TUSCALOOSA, Ala. — In the days following the April 27 tornado, the Salvation Army has been faced with challenges unusual for a relief organization.
After the building on Greensboro Avenue was leveled, employees and volunteers became storm victims themselves. Despite the setback of losing the building and everything in it, the organization has remained focused on helping disaster victims in need. Workers and volunteers have served more than 30,000 hot meals at mobile canteens and have provided water and snacks to emergency personnel and construction crews.
On Friday morning, volunteers were moving items from a warehouse to the former Goody's store in McFarland Mall. The location will serve as a center where victims can receive assistance beginning today.
Marla Moss was helping load food into the old store Friday. She was the head cook at the local Salvation Army, but has been serving in many roles since the tornado.
She had been busy on April 27, making sandwiches to send to victims of the morning tornados that struck the Coaling and Berry areas. When the sirens for the EF-4 tornado began to sound at about 4:30 p.m., the 24 clients, 10 staff members and five volunteers sought shelter in the dining room and began dinner. Moss walked outside to take a look at the weather.
"I saw a cluster of birds flying erratically like bees swarming," she said. "I realized later that it was like they were caught in a whirlwind."
A few minutes later, Moss saw the tornado heading straight for the building from the west.
"I ran inside and told everyone to get against the wall and cover their faces. All of the glass started breaking and the ceiling started vibrating. No one was hurt; the only injuries were from people hurting their knees as they dove to the floor."
In minutes, the tornado had passed. The only room left standing was the dining room where everyone had taken shelter.
Staff and volunteers immediately began taking care of people. Injured victims began making their way toward the Salvation Army building, where the staff and first responders treated their wounds.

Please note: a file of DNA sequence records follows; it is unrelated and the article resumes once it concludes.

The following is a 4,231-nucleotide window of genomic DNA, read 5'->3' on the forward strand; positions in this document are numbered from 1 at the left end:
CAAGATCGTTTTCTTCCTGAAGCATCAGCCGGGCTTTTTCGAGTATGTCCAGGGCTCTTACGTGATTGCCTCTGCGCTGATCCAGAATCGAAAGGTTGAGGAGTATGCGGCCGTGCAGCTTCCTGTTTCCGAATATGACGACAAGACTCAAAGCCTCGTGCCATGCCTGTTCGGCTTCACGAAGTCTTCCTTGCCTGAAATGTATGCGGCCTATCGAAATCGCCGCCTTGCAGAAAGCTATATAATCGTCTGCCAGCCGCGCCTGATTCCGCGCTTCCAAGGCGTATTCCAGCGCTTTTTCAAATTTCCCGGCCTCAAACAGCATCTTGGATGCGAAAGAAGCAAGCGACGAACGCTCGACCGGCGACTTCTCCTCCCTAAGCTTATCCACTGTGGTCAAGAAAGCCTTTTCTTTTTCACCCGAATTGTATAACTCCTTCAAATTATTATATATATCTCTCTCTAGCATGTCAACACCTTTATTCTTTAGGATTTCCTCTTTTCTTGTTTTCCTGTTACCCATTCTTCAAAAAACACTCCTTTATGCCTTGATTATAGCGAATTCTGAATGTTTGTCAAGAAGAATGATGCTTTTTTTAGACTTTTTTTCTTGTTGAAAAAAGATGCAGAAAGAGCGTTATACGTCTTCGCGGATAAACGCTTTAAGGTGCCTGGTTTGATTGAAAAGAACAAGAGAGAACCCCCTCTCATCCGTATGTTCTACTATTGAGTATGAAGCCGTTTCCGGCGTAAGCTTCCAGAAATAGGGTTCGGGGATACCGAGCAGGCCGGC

"Since that first day — since five minutes after the disaster happened — I haven't slowed down," said Moss, who let her vehicle insurance lapse while she was unemployed and only bringing in a weekly $60 unemployment check. Her car was destroyed.
Steven Pousinho, the Corps assistant, was driving back from Berry when the tornado hit.
"People were text messaging us asking if we were OK. We drove in and downtown looked perfectly fine. Then we came up on the road blocks, backed-up traffic and saw that there were trees and power lines down everywhere," he said.
He came from Portugal to work for the Salvation Army here two years ago and was living in a suite in the Salvation Army headquarters. He was able to salvage a few items of clothing and some sentimental items, but lost everything else.
"I've been working so much I haven't been able to really think about what I've lost," he said.
Volunteers and people providing donations have helped the organization continue to operate.
"The community has been great and helped so much," Pousinho said.
The organization has sent in volunteers from across the country to assist the workers here.
"We're all here for the same purpose — to help people who are having a bad run of luck find a little help and hope to move on," said Laine Hendricks, a public information officer who works out of San Francisco.
Major Steve Morris, incident commander for The Salvation Army Emergency Disaster Services operations in Tuscaloosa, said that workers were preparing to handle case management for victims at the McFarland Mall location.
"We'll have people on staff here to talk with people as well, to just be a listening ear and provide one on one care as much as people will allow," he said.
The organization has begun discussions, but made no firm plans about whether to rebuild in the same location. But Morris and other staff and volunteers said losing their buildings won't deter them from providing disaster relief to storm victims as they work to get back on their feet as well.
"Our commitment is to continue to provide that for the community and we hope people see value in that," Morris said. "We've been here over 101 years, and we're not going anywhere."